Treatment Options for Meniscal Tears

Treatment Options for Meniscal Tears

Treatment Options for Meniscal Tears

A meniscal tear is one of the most common injuries in the knee and can impact people of all ages. Meniscus serves as a cushioning between the thigh bone and shin bone and helps to stabilize your knee. The meniscus is a somewhat flexible and resistant piece of cartilage that can be prone to injury. It can be caused by a direct blow, twisting, or even normal wear and tear. Regardless of how it happens, it can cause extreme pain, swelling, stiffness, and overall knee instability. Fortunately, depending on the extent of the injury, there are typically several treatment options available to help you get back doing what you love most. In this blog, we will explore the different treatment options for meniscal tears.

1. Non-Surgical Treatment

Non-surgical treatment options are typically prescribed for minor or partial meniscal tears. Your Central Florida Bone & Joint Institute orthopedic surgeon may recommend conservative treatments, such as RICE (rest, ice, compression, and elevation), physical therapy, and non-steroidal anti-inflammatory drugs (NSAIDs) – like Ibuprofen to help reduce pain and inflammation. Conservative treatments can aid in healing a partial tear and help to prevent further knee instabilities.

2. Arthroscopic Surgery

Arthroscopic surgery is a minimally invasive procedure that can help fix a tear or remove an injured meniscus completely. During the surgery, a small incision is made on the knee, and an arthroscope- a tube with a camera and a light- is inserted to examine the inside of the knee to identify where the damage or tear occurred. Surgical procedure for meniscal tears is more common for people with larger or complete meniscal tears. After arthroscopic surgery, you may need to engage in physical therapy to stretch and strengthen the knee.

3. Meniscal Replacement Surgery

For complete meniscal tears or those tears that cannot be repaired, meniscal replacement surgery is helpful. Meniscus can be replaced by cadaver arteries or by synthetic materials. The procedure is similar to a partial knee replacement surgery. Your surgeon may recommend this procedure to help people with advanced arthritis or those who may require an alternative to total knee replacement surgery.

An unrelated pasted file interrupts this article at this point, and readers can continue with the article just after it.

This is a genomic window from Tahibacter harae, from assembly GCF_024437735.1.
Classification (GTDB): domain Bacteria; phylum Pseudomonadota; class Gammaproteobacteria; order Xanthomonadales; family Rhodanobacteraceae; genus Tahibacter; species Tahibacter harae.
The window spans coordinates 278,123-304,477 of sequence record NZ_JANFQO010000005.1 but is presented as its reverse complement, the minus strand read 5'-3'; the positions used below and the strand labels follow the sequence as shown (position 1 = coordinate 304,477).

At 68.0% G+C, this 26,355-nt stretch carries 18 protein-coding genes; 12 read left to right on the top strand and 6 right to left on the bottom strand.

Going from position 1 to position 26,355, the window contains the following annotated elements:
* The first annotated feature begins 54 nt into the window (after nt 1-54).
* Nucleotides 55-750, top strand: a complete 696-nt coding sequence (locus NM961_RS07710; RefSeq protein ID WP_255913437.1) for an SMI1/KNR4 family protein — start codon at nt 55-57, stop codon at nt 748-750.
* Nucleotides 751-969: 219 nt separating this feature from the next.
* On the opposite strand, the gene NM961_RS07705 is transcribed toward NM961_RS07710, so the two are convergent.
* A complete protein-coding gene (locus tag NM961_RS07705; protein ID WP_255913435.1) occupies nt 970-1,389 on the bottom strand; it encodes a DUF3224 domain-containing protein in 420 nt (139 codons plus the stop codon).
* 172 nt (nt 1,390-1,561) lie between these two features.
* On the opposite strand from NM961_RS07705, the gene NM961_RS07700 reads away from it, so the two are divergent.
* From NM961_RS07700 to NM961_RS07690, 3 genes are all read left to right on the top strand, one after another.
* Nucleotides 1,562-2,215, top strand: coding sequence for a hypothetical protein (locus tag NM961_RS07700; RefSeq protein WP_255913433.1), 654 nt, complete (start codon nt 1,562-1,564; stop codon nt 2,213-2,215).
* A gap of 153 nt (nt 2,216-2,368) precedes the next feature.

4. Rehabilitation and Physical Exercise

In addition to any of the procedures, rehabilitation, and physical exercise are significant parts of recovery. Patients who engage in physical therapy tend to have better outcomes than those who don't. Physical therapy can help restore knee function, promote strength, and increase flexibility. Rehabilitation will also help you to reduce the chances of re-injury.

5. Bracing

Minor meniscal tears do not usually require a brace, but if you have a significant or complete tear, it could be beneficial to wear a brace. Bracing can help provide additional support, stability, and reduce pain. Braces may also help reduce the chance of a future knee injury.



In conclusion, treatment options for meniscal tears depend entirely on the extent of the injury. For partial meniscus tears, conservative methods are usually the first option to reduce pain and inflammation, promote healing, physical therapy, and exercise, while severe conditions will require surgery. Your Central Florida Bone & Joint Institute orthopedic surgeon can help guide you through the best solution for your specific situation. With the proper diagnostic evaluation, treatment, and rehabilitation strategies, you can regain a pain-free, fuller range of movement, and return to an active life. If you're looking for an orthopedic surgeon in Deltona, FL, contact us today to schedule an appointment and learn more about how we can help.